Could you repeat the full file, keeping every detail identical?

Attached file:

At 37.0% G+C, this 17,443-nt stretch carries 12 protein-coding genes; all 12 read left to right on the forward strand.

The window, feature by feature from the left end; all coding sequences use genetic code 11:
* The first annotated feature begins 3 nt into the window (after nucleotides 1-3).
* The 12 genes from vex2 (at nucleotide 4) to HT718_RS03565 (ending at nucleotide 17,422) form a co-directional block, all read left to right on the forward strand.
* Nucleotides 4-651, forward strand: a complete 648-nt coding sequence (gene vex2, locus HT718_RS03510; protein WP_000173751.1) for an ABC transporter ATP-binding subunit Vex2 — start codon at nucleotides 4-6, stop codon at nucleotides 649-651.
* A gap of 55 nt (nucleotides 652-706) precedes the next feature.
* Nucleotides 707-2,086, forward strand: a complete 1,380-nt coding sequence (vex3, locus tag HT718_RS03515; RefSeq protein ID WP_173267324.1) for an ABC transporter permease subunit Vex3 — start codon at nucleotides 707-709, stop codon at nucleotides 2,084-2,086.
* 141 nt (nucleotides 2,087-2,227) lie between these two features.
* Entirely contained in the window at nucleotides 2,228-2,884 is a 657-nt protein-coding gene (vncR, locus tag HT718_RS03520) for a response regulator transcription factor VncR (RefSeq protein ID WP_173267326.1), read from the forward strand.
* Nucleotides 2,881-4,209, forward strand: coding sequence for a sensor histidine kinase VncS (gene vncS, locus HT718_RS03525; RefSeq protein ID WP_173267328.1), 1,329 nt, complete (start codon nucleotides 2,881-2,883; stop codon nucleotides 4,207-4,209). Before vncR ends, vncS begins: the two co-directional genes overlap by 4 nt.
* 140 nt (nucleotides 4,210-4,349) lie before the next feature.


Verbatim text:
At 37.0% G+C, this 17,443-nt stretch carries 12 protein-coding genes; all 12 read left to right on the forward strand.

The window, feature by feature from the left end; all coding sequences use genetic code 11:
* The first annotated feature begins 3 nt into the window (after nucleotides 1-3).
* The 12 genes from vex2 (at nucleotide 4) to HT718_RS03565 (ending at nucleotide 17,422) form a co-directional block, all read left to right on the forward strand.
* Nucleotides 4-651, forward strand: a complete 648-nt coding sequence (gene vex2, locus HT718_RS03510; protein WP_000173751.1) for an ABC transporter ATP-binding subunit Vex2 — start codon at nucleotides 4-6, stop codon at nucleotides 649-651.
* A gap of 55 nt (nucleotides 652-706) precedes the next feature.
* Nucleotides 707-2,086, forward strand: a complete 1,380-nt coding sequence (vex3, locus tag HT718_RS03515; RefSeq protein ID WP_173267324.1) for an ABC transporter permease subunit Vex3 — start codon at nucleotides 707-709, stop codon at nucleotides 2,084-2,086.
* 141 nt (nucleotides 2,087-2,227) lie between these two features.
* Entirely contained in the window at nucleotides 2,228-2,884 is a 657-nt protein-coding gene (vncR, locus tag HT718_RS03520) for a response regulator transcription factor VncR (RefSeq protein ID WP_173267326.1), read from the forward strand.
* Nucleotides 2,881-4,209, forward strand: coding sequence for a sensor histidine kinase VncS (gene vncS, locus HT718_RS03525; RefSeq protein ID WP_173267328.1), 1,329 nt, complete (start codon nucleotides 2,881-2,883; stop codon nucleotides 4,207-4,209). Before vncR ends, vncS begins: the two co-directional genes overlap by 4 nt.
* 140 nt (nucleotides 4,210-4,349) lie before the next feature.